China inflation growth dims hopes of interest rate cut
China's inflation rate grew more-than-forecast in March as higher fuel and food costs pushed up consumer prices.
Consumer prices grew by 3.6% in March from a year earlier, up from 3.2% in February. Analysts had forecast an increase of 3.3%.
Premier Wen Jiabao has cited inflation is one of China's main economic worries and has set a target of 4% for 2012.
Analysts said the data may prompt the central bank to hold back on monetary policy easing for now.
"I think the stronger-than-expected inflation could slow down the pace of monetary policy relaxing, although the basic direction of policy easing is intact," said Wang Jin of Guotai Securities in Shanghai.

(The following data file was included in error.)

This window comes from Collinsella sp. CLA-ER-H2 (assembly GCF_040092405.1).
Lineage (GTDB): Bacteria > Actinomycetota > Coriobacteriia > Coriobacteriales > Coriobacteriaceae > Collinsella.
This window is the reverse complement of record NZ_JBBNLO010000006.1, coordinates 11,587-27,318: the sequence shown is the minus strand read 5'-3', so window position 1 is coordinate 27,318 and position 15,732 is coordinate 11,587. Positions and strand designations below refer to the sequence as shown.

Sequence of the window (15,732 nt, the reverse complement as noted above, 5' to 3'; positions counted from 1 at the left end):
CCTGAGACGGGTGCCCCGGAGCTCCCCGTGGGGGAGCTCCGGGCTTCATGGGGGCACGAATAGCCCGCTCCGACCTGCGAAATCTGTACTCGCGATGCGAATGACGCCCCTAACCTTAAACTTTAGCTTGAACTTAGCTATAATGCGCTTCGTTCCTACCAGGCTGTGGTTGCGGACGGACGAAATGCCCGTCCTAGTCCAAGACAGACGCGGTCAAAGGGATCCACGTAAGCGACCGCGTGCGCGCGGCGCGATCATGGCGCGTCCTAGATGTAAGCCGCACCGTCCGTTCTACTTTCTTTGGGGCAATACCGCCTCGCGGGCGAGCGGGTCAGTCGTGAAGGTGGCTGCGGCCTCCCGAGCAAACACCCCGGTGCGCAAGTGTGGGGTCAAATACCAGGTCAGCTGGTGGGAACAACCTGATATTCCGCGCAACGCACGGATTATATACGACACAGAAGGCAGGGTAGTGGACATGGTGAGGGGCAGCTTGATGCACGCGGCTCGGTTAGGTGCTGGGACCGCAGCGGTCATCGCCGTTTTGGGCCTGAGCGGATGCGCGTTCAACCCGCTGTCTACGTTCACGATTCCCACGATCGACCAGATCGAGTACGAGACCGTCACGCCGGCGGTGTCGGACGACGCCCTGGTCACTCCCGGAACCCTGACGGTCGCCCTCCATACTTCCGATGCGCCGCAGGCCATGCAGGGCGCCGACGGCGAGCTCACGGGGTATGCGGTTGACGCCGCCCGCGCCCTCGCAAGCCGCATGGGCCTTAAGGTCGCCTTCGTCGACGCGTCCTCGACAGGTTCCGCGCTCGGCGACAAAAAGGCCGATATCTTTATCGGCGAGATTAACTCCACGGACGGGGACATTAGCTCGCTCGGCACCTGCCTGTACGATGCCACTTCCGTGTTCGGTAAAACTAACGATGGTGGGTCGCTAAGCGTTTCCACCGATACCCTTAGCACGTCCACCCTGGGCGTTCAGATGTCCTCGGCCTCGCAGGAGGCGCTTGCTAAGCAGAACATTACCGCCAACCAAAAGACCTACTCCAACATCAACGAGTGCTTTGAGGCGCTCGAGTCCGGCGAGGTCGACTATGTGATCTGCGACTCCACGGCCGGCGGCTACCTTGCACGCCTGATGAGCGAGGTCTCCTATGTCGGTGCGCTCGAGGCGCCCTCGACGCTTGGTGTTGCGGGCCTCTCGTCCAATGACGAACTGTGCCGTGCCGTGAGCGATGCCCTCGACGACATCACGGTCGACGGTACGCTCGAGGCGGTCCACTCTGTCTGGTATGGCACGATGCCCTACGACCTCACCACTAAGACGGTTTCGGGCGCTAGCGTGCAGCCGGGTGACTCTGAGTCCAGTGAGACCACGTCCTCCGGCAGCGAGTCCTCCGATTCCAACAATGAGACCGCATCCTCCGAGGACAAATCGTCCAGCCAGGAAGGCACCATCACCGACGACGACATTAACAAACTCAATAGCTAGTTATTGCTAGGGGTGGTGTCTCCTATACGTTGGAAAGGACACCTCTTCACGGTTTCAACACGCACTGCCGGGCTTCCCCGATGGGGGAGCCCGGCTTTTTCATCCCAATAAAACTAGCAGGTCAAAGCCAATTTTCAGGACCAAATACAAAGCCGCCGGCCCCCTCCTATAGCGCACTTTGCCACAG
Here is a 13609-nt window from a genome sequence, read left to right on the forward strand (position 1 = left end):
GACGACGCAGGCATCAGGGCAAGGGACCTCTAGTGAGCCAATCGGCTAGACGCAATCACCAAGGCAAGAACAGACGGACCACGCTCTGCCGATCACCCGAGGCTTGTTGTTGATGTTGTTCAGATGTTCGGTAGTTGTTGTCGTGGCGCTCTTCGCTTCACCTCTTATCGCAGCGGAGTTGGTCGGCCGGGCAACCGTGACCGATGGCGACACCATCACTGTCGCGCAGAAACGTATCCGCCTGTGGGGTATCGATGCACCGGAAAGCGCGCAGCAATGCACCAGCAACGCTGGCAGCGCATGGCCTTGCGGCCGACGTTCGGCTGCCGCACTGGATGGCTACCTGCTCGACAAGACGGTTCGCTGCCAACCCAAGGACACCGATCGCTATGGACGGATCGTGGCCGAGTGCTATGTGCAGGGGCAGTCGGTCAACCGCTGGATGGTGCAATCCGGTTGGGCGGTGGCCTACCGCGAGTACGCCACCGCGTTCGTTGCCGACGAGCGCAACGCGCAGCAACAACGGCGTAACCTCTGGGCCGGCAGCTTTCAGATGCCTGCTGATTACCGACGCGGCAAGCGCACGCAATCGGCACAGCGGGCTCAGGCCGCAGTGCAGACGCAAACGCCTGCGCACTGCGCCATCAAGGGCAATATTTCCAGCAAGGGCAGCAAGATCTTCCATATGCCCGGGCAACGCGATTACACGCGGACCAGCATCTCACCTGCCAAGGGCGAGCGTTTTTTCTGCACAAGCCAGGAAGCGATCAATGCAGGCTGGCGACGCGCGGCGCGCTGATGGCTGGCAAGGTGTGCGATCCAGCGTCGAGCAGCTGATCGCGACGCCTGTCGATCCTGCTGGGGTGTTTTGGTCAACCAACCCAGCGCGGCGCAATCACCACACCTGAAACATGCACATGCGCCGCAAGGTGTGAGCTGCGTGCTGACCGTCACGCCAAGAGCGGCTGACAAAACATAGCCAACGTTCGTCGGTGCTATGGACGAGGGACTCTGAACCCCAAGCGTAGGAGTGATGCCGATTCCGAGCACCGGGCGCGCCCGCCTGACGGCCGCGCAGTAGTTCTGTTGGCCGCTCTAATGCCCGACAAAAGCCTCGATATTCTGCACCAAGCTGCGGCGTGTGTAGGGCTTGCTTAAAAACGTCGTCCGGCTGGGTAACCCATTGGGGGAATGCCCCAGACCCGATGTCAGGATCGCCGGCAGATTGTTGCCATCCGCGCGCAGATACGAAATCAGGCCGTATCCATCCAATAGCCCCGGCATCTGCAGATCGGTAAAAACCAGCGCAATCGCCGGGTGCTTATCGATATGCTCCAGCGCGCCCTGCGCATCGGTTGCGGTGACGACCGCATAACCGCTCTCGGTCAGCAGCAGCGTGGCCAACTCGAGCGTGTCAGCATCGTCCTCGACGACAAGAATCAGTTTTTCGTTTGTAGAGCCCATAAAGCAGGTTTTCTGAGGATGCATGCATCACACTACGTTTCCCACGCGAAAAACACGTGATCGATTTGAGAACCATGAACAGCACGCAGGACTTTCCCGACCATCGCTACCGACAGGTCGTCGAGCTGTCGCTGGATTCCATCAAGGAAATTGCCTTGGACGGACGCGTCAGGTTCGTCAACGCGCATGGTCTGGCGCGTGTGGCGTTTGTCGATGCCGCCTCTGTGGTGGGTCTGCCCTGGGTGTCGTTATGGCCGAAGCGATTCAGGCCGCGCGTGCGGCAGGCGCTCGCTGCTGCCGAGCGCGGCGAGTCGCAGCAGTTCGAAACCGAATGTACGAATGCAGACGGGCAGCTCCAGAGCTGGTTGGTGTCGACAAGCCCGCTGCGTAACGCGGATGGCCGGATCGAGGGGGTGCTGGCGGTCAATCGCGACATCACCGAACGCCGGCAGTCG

China's economy grew by 8.9% in the three months to the end of December from a year earlier, the slowest pace of growth in more than two years.
There have been concerns that its growth may slow even further amid a slowing demand for its exports from key markets such as the US and eurozone.
In a bid to sustain its pace of growth, China's central bank has been easing its monetary policy in recent months.
It has cut the amount of money banks must keep in reserve twice in the past few months, in a bid to boost lending and sustain economic growth.
There has been growing speculation that the central bank may cut the cost of borrowing in a further attempt to boost growth.
However, analysts said the higher-than-expected jump in consumer prices had reduced the chances of such move, not least because of fears that availability of easy money at low rates may push consumer prices higher.
"We maintain our forecast that the central bank may cut the reserve ratio several times this year, but the chance of cutting interest rates has become even lower," said Mr Wang.